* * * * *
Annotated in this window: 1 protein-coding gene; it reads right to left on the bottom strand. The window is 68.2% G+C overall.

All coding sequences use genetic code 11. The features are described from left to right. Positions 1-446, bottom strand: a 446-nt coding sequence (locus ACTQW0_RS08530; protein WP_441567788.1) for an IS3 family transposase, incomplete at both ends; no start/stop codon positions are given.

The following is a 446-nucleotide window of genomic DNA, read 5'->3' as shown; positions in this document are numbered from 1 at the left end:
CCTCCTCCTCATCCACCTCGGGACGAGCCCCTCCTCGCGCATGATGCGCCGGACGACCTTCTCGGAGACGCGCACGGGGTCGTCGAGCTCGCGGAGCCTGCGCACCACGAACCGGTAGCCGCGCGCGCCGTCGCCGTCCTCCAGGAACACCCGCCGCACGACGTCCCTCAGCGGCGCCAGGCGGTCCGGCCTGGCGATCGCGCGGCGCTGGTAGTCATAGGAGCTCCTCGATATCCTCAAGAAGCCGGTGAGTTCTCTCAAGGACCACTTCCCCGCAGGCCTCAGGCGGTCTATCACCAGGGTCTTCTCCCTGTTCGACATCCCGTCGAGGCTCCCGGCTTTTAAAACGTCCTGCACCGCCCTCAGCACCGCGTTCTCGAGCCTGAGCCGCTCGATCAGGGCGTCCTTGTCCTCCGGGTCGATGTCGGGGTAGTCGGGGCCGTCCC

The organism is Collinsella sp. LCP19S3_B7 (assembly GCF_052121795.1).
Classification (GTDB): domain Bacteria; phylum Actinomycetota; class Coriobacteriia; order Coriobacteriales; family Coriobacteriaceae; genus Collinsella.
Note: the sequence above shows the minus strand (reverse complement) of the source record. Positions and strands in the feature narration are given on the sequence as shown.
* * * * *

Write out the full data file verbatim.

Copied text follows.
Annotated in this window: 1 protein-coding gene; it reads right to left on the bottom strand. The window is 68.2% G+C overall.

All coding sequences use genetic code 11. The features are described from left to right. Positions 1-446, bottom strand: a 446-nt coding sequence (locus ACTQW0_RS08530; protein WP_441567788.1) for an IS3 family transposase, incomplete at both ends; no start/stop codon positions are given.

The following is a 446-nucleotide window of genomic DNA, read 5'->3' as shown; positions in this document are numbered from 1 at the left end:
CCTCCTCCTCATCCACCTCGGGACGAGCCCCTCCTCGCGCATGATGCGCCGGACGACCTTCTCGGAGACGCGCACGGGGTCGTCGAGCTCGCGGAGCCTGCGCACCACGAACCGGTAGCCGCGCGCGCCGTCGCCGTCCTCCAGGAACACCCGCCGCACGACGTCCCTCAGCGGCGCCAGGCGGTCCGGCCTGGCGATCGCGCGGCGCTGGTAGTCATAGGAGCTCCTCGATATCCTCAAGAAGCCGGTGAGTTCTCTCAAGGACCACTTCCCCGCAGGCCTCAGGCGGTCTATCACCAGGGTCTTCTCCCTGTTCGACATCCCGTCGAGGCTCCCGGCTTTTAAAACGTCCTGCACCGCCCTCAGCACCGCGTTCTCGAGCCTGAGCCGCTCGATCAGGGCGTCCTTGTCCTCCGGGTCGATGTCGGGGTAGTCGGGGCCGTCCC

The organism is Collinsella sp. LCP19S3_B7 (assembly GCF_052121795.1).
Classification (GTDB): domain Bacteria; phylum Actinomycetota; class Coriobacteriia; order Coriobacteriales; family Coriobacteriaceae; genus Collinsella.
Note: the sequence above shows the minus strand (reverse complement) of the source record. Positions and strands in the feature narration are given on the sequence as shown.